[How to Take a Photograph] Fall in Love with the Light

Photograph, derived from the original Greek φῶς (phos) meaning “light” and γραφή (graphê) meaning drawing, painting or writing. Together meaning “drawing with light”, a term named by British chemist, mathematician, astronomer & inventor, Sir John Herschel in the late 1830’s (unless you’re reading the notes of French Brazilian painter and inventor Hercules Florence, who referred to his own photographic process, a few years earlier than John Herschel, as photographie).

Light is just as important to modern photography as it was when the term was named and even much before that, when the principles of the pinhole camera and camera obscura were discussed in the time of Aristotle. With digital photography, it’s sometimes easy to forget just how important light is to the process, especially now that we have cameras that are capable of producing fantastic results in very low light situations.

Lighting is almost always the element that makes or breaks a good photograph. You don’t have to have an expensive camera or fancy artificial lighting equipment to be able to light your photographs well, finding the light is something that comes with practice. Think about your own house and how the light falls through different windows at different times of day. Think about how different the light is on different days, bright sunny days often have harsh light that can be difficult to control, overcast days have a soft, even light.

You can take photographs under each of these conditions and see how the light works with the subject, look at the shadows and exposure on your photograph and think about how the light and shadow work together. A photograph of a person taken with them facing the light source will not only have the subject squinting but you’ll also lose some definition in their face, because no shadows are falling to define their features. The same goes for backlit photos, the entire face will be in shadow because the sun is behind and they will lose the definition of their features. Of course, absolutely nothing is wrong with taking front or backlit photographs so long as you’re aware of the effect the light will have and adjust other elements of the photograph accordingly, or manipulate the light in other ways.

You can manipulate natural light with the use of reflectors and diffusers. A diffuser will even out harsh sunlight on a bright day, on overcast days the clouds act as giant diffusers. With reflectors you can reduce shadows or bring light to part of the scene that would not usually be lit by natural light. You can make your own version of these things at home. A piece of cardboard covered with foil can act as a reflector, or a piece of white foam core. A thin white curtain or a translucent shower curtain can be diffusers.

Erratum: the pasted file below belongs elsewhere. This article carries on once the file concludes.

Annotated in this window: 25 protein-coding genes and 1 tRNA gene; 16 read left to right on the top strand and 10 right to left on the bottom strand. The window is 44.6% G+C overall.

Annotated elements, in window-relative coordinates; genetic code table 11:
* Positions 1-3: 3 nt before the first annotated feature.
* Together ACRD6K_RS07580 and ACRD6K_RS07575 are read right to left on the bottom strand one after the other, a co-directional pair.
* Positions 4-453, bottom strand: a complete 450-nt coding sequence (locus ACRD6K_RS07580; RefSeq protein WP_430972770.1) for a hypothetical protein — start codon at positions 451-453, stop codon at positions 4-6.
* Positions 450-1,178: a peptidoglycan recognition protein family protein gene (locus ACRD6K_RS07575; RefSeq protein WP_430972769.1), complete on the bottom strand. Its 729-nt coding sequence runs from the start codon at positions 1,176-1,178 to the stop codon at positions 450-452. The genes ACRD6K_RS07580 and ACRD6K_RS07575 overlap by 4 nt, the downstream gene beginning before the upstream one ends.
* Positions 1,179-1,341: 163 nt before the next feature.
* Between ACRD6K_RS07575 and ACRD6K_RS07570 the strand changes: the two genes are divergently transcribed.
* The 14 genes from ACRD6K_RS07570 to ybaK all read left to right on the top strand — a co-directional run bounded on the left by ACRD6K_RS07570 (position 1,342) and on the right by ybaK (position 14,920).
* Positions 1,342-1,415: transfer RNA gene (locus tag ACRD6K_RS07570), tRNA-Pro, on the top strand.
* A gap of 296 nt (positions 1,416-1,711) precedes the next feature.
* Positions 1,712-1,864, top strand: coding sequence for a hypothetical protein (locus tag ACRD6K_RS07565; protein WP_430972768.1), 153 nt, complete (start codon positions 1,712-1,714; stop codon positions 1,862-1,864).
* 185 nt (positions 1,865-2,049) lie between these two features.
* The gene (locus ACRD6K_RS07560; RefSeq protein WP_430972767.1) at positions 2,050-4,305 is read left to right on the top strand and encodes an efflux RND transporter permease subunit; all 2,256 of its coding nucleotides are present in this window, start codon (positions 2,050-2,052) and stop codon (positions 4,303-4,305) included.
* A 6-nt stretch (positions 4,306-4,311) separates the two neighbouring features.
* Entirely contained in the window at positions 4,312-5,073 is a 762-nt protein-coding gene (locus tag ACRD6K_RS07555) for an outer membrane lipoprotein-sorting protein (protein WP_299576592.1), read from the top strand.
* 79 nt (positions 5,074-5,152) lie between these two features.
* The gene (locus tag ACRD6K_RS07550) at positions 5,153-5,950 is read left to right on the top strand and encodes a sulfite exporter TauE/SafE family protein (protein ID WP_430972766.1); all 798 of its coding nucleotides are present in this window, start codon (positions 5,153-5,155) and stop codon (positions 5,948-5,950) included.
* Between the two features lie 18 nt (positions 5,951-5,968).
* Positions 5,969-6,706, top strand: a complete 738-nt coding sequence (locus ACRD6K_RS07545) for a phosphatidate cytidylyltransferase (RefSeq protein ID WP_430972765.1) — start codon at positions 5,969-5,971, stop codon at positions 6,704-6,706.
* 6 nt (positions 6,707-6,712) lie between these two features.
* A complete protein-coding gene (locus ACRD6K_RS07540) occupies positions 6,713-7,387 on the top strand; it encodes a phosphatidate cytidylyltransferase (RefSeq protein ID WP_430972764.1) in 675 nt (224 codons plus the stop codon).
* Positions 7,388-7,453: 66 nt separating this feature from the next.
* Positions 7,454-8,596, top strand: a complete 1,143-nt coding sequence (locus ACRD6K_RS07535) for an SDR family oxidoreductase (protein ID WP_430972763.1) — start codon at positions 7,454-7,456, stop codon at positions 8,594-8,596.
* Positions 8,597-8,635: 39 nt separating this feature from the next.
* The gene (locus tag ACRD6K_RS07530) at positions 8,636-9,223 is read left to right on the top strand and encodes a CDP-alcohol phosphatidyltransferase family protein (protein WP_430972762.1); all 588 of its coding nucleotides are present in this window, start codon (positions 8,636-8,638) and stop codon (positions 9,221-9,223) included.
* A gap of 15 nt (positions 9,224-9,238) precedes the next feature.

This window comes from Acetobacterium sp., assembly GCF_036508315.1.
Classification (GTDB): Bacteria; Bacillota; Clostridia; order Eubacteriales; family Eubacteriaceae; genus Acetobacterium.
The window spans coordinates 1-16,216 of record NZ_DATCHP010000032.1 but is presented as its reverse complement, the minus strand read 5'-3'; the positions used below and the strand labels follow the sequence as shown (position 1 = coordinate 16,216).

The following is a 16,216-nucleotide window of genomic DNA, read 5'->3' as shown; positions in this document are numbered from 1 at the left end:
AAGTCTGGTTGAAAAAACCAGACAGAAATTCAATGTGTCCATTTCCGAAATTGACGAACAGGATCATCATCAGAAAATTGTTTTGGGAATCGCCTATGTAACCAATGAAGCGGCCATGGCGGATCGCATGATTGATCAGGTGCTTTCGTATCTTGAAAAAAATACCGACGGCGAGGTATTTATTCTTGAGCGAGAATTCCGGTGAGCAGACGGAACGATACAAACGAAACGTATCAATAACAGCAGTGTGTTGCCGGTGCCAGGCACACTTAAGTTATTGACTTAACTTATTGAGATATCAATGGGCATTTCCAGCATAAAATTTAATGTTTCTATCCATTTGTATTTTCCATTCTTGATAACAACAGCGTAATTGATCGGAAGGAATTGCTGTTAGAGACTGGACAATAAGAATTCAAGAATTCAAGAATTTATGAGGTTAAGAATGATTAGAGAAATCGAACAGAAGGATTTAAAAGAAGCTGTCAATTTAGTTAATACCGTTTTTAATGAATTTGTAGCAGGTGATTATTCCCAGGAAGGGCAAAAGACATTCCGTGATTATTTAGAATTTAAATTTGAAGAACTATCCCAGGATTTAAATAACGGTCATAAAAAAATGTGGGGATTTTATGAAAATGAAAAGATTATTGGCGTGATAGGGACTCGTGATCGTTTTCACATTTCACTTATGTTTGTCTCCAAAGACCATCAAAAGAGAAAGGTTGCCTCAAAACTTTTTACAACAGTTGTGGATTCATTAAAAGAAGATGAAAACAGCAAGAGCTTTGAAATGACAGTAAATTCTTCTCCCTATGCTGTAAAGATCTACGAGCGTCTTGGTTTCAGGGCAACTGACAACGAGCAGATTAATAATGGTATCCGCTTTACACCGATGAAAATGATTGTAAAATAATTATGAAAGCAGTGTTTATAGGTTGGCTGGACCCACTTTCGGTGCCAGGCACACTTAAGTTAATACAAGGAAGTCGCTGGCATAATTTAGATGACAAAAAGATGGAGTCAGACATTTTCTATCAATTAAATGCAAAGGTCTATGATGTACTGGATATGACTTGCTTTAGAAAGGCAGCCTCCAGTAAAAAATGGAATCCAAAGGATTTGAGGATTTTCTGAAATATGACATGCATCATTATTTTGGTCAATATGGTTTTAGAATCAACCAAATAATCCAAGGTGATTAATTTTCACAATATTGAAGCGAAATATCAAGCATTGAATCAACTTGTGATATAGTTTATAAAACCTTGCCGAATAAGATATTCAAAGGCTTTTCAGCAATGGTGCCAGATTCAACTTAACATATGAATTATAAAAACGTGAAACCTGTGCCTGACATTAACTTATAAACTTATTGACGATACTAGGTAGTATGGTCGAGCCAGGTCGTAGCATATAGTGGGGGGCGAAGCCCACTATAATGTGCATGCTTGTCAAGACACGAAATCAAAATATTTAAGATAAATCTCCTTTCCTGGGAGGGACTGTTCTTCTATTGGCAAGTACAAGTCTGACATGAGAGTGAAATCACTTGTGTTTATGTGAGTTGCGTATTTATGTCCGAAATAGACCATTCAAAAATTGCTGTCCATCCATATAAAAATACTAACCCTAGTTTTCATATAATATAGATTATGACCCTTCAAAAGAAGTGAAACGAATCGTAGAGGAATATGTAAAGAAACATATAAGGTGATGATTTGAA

I feel as though it was my camera that first taught me to notice lighting. I shoot with the Nikon D3000, which performs poorly under low light conditions. I always keep my ISO set at less than 400, but commonly shoot at around 200. Anything more than 400ISO gives me what I consider to be unusable noise in my photograph. This brings up something I mentioned in my last post, Embrace Frustration and is a case in point of working around a problem. In this case, working around my problem, the limitations of my equipment, helped me to be very sensitive to where and how light is falling because I need good light to be able to take any photograph at the low ISO that I use.

I have been known to yell and stop when I see good light, telling my husband “the light is fantastic here, wait for me a minute”.

This is just a quick overview of the importance of light and I urge you to go out and practice, or read more on the subject of light relating to photography. Even reading about artificial lighting will help you to understand how to manipulate natural lighting for your own photographs.

As always, please have a look at the main page for the [How to Take a Photograph] series if there’s anything you have missed. The themes we’ve covered so far are:

1. Introduction

2. Forget Perfection

3. The Stage

4. Embrace Frustration

The theme for the crazy days of summer photo challenge hosted by Alicia at Project Alicia and Kristi at Live and Love Out Loud this week is “Light”. I’m linking up there and I hope that you will head over and take a look at the entries for the theme, even if you don’t have a photograph to enter yourself.


  1. These are just gorgeous! Love them all. Perfect for our light theme this week. Yah! Thanks so much for participating.

  2. These are just dreamy and lovely! I am really enjoying your series. Thank you!

    • Aren’t baby toes the best? Taking photos of his toes when he’s little, before they turn into stinky teenage boy toes, haha.

  3. Just amazing pictures. Thanks for that article on light too.

    Hope you have a great 4th of July

  4. I love these! And no, I cannot pick a favorite. You are so right about light making or breaking a photograph. I’m learning a lot through trial and error and have so much more to learn, but I’m having so much fun. Your series is really awesome!
    Thanks for joining Alicia and I for the Crazy Days of Summer Photo Challenge again this week. I can’t wait to see what you do with our next theme, PATRIOTISM. Have a great weekend!

  5. Oh those make me want to just crawl into my own bed. So cozy! I always love the shots of little feet sticking out of the covers- but I can never get into my kids rooms without waking them up. 🙂

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